Continuing revelations about the reach of the National Security Agency, from vacuuming up information on telephone calls, Internet traffic and emails to collecting information from social media, haven’t generated near the outrage that has reverberated from Germany after our ally learned the chancellor’s cellphone had been tapped.
After the feigned shock that the United States would do such a thing wears off, perhaps there can be an honest discussion about spying.
The dealings of the once-shadowy NSA have come to light in a series of leaks from former intelligence contractor Edward Snowden. The documents he copied from NSA files detail the extraordinary lengths the agency has gone to in collecting all manner of communications information.
Back in July, President Obama tried to brush off European criticism of alleged U.S. eavesdropping on European Union diplomats with the suggestion that all nations spy on each other.
The “everyone does it” argument is not a sufficient reason. It might have been suspected that the NSA would keep tabs on the leaders of Russia, Iran and North Korea, but it turns out America also is interested in our friends, including German Chancellor Angela Merkel.
Merkel has managed to maintain a diplomatic tone, urging that the eavesdropping not hinder European Union-U.S. trade negotiations, even though her own party has called on her to freeze talks.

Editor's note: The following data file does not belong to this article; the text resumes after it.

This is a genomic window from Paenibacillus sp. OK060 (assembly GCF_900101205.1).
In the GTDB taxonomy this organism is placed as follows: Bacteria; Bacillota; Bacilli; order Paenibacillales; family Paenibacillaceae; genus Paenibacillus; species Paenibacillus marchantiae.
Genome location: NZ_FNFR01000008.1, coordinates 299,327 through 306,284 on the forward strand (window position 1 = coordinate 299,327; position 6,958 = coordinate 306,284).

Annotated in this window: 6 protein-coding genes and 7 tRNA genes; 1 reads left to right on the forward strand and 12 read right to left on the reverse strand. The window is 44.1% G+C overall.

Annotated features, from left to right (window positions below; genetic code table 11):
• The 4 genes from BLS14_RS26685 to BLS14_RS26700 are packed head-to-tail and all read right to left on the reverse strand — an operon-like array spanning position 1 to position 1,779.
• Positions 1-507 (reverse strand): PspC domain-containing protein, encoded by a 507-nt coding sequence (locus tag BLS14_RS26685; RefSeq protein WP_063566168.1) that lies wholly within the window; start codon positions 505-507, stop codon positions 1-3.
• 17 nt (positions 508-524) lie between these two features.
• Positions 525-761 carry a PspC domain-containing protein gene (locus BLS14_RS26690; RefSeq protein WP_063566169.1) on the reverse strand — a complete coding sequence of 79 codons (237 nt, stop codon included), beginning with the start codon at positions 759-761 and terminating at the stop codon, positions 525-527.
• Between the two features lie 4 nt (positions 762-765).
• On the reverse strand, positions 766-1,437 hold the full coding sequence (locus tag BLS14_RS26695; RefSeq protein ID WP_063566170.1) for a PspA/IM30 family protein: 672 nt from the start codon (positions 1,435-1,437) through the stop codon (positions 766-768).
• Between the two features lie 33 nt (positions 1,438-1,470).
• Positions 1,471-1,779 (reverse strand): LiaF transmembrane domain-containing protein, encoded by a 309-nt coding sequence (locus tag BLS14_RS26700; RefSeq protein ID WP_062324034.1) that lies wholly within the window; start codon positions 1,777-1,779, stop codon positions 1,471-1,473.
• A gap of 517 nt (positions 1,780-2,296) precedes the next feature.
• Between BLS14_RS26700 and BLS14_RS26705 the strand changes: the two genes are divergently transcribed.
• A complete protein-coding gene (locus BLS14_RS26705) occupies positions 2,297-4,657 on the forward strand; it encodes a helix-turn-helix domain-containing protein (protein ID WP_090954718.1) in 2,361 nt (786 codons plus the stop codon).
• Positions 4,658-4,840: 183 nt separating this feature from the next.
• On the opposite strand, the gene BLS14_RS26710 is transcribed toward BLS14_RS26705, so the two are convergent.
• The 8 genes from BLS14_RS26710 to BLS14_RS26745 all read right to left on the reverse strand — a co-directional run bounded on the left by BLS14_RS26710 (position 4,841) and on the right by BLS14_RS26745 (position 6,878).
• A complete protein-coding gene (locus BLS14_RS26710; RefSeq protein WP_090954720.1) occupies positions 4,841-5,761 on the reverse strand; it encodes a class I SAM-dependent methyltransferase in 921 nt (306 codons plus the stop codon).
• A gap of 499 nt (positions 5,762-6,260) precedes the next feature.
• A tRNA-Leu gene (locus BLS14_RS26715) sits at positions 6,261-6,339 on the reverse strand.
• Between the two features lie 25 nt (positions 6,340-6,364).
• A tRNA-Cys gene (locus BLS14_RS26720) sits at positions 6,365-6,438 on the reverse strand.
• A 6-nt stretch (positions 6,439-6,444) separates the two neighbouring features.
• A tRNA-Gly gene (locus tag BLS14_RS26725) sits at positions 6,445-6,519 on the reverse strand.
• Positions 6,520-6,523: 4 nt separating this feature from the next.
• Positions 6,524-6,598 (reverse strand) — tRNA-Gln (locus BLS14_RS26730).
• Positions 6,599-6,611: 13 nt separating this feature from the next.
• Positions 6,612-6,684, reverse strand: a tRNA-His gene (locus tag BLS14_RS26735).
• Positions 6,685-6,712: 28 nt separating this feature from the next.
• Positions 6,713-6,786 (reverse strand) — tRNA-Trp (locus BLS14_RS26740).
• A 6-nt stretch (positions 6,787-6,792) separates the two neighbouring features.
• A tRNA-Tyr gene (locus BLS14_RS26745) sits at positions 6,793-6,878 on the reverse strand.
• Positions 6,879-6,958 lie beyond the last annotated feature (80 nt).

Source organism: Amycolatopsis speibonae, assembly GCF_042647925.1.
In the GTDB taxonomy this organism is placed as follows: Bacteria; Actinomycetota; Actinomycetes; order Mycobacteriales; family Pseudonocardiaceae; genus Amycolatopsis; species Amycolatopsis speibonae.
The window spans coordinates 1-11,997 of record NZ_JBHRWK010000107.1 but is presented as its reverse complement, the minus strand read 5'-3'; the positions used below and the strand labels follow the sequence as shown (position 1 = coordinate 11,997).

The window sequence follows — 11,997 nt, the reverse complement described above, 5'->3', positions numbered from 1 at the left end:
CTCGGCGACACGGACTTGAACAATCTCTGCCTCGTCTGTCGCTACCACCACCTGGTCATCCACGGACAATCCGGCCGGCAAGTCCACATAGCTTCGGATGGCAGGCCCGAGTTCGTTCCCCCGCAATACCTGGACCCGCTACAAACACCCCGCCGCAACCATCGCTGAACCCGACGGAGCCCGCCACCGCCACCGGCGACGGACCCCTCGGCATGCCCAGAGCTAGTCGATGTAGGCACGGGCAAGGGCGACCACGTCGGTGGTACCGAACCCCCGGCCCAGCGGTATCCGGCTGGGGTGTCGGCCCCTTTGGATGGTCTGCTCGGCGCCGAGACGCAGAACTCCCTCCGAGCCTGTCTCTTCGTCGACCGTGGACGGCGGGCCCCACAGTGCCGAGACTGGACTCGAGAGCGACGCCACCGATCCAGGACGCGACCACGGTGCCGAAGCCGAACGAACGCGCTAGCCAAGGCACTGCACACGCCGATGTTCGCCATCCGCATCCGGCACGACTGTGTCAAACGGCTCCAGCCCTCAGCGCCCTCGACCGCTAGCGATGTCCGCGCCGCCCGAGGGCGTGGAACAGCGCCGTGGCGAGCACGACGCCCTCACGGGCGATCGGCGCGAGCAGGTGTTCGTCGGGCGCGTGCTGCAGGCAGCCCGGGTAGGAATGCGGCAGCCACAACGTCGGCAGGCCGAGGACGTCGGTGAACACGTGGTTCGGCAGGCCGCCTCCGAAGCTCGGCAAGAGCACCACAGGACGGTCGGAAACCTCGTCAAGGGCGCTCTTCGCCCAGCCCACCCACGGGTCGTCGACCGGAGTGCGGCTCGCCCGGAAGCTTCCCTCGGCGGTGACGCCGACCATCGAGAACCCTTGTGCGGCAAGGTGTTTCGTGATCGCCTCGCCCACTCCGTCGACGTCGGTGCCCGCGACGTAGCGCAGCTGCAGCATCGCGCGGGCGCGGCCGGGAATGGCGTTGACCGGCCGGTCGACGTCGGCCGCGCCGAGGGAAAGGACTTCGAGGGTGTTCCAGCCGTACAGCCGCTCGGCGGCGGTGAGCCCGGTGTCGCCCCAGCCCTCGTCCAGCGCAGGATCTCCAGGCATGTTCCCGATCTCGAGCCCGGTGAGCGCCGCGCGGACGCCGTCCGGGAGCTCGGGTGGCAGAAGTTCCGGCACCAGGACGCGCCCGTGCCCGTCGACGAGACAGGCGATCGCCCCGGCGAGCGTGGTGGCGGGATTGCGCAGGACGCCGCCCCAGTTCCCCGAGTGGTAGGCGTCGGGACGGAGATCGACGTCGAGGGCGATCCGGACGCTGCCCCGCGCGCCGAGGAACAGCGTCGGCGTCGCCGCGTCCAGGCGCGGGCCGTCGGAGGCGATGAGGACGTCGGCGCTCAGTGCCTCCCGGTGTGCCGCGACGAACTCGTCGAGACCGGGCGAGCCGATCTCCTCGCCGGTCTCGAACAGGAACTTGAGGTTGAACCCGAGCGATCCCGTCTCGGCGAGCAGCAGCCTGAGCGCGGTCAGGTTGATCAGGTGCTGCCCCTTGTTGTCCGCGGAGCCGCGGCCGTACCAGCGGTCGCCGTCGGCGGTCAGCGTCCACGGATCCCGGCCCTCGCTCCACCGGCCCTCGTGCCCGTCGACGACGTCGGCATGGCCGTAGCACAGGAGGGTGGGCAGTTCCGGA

The administration now reportedly is considering ending surveillance of friendly leaders, a no-brainer considering the devastating impact of the Merkel phone taps becoming public knowledge. Our allies are angry with us, forcing their security arms to rethink how much they want to cooperate with the United States.
Supporters say the NSA’s activities are the necessary price of keeping us safe from terrorist threats. But there’s little doubt that the agency’s penchant for collecting sweeping amounts of information both near and far is, in some instances, profoundly unsettling.
The government does have a responsibility to keep Americans safe. However, that has to be balanced against citizens’ right to privacy. The difficulty is finding the proper balance between safety and privacy. It is a complex issue that has to be aired. More needs to be known, and that is perhaps where leading Democratic lawmaker, Sen. Dianne Feinstein of California, will play a role.
Feinstein, chairman of the Senate Intelligence Committee, has stated that she does not believe the United States should collect phone calls or emails of friendly presidents or prime ministers.
And although the senator has been a defender of the administration’s surveillance policies, she has said her committee would begin a “major review of all intelligence collection programs.”
Governments have been spying on each other from time immemorial. To what extent the United States should keep doing it is the question for today. We need a discussion of the limits to spying, instead of just letting the NSA decide. It’s a matter of national security.